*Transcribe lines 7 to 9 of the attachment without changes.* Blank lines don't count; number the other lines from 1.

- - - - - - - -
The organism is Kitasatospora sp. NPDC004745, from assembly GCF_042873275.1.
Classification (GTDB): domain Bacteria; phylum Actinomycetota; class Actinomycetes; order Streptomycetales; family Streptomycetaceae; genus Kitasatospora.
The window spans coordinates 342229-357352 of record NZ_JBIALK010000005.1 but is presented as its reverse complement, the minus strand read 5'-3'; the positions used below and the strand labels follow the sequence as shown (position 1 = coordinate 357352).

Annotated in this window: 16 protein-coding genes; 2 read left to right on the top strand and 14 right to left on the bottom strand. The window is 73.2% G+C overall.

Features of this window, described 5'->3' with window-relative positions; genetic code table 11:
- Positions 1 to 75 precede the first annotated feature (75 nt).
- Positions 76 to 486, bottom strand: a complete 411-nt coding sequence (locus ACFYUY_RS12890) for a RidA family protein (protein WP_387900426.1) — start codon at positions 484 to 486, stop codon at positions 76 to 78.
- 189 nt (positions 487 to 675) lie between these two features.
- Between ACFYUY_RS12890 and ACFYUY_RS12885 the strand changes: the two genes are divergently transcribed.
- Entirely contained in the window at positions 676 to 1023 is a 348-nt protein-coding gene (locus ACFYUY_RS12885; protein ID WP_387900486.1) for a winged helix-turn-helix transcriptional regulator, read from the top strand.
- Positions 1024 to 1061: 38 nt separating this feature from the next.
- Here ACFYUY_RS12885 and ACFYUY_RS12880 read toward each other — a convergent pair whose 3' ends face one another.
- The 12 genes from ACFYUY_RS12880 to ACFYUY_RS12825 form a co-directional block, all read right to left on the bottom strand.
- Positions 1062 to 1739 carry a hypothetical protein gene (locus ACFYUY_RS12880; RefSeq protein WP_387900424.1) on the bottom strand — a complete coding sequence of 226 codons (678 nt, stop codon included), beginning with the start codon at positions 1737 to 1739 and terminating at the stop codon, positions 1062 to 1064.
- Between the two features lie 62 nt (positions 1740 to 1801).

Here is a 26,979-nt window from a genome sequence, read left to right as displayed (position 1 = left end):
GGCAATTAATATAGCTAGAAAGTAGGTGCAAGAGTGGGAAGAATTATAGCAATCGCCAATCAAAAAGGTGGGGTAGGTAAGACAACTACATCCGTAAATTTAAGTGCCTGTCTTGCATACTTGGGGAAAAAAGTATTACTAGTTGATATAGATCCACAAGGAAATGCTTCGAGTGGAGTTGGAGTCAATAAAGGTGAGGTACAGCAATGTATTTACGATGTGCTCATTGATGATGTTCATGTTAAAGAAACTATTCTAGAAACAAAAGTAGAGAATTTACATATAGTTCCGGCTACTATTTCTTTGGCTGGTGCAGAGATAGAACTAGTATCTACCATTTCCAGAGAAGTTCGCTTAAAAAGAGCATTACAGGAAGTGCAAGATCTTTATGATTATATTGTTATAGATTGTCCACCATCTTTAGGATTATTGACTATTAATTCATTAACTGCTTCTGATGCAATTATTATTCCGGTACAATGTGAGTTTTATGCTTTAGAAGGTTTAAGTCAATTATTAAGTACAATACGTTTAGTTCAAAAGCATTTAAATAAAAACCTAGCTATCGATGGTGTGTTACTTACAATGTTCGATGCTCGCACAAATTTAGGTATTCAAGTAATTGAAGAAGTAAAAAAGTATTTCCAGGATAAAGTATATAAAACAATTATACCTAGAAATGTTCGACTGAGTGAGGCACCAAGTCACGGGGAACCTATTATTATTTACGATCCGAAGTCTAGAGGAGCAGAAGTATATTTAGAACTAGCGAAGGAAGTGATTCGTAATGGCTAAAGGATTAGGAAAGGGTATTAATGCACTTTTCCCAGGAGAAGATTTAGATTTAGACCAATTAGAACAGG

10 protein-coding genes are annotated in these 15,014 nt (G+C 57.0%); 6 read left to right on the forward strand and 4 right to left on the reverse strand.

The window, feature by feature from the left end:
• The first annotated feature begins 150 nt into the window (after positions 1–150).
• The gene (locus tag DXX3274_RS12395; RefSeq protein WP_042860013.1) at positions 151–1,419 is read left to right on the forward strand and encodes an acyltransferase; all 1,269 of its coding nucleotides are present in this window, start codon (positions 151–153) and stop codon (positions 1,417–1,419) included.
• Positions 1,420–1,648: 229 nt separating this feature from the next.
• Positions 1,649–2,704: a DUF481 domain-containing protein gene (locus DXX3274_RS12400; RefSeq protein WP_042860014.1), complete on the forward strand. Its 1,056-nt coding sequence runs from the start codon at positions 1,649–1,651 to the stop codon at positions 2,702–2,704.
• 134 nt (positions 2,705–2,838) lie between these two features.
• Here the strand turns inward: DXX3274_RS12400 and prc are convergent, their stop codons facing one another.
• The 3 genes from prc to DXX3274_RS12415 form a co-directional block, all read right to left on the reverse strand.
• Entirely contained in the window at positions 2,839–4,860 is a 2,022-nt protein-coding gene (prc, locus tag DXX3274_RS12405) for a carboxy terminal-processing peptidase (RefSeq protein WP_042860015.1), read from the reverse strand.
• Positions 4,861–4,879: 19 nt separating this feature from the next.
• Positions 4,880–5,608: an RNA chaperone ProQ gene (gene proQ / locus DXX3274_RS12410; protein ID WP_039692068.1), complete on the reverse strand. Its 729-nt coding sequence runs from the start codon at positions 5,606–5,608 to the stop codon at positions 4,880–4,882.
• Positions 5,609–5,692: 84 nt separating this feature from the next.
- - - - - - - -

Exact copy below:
- Positions 76 to 486, bottom strand: a complete 411-nt coding sequence (locus ACFYUY_RS12890) for a RidA family protein (protein WP_387900426.1) — start codon at positions 484 to 486, stop codon at positions 76 to 78.
- 189 nt (positions 487 to 675) lie between these two features.
- Between ACFYUY_RS12890 and ACFYUY_RS12885 the strand changes: the two genes are divergently transcribed.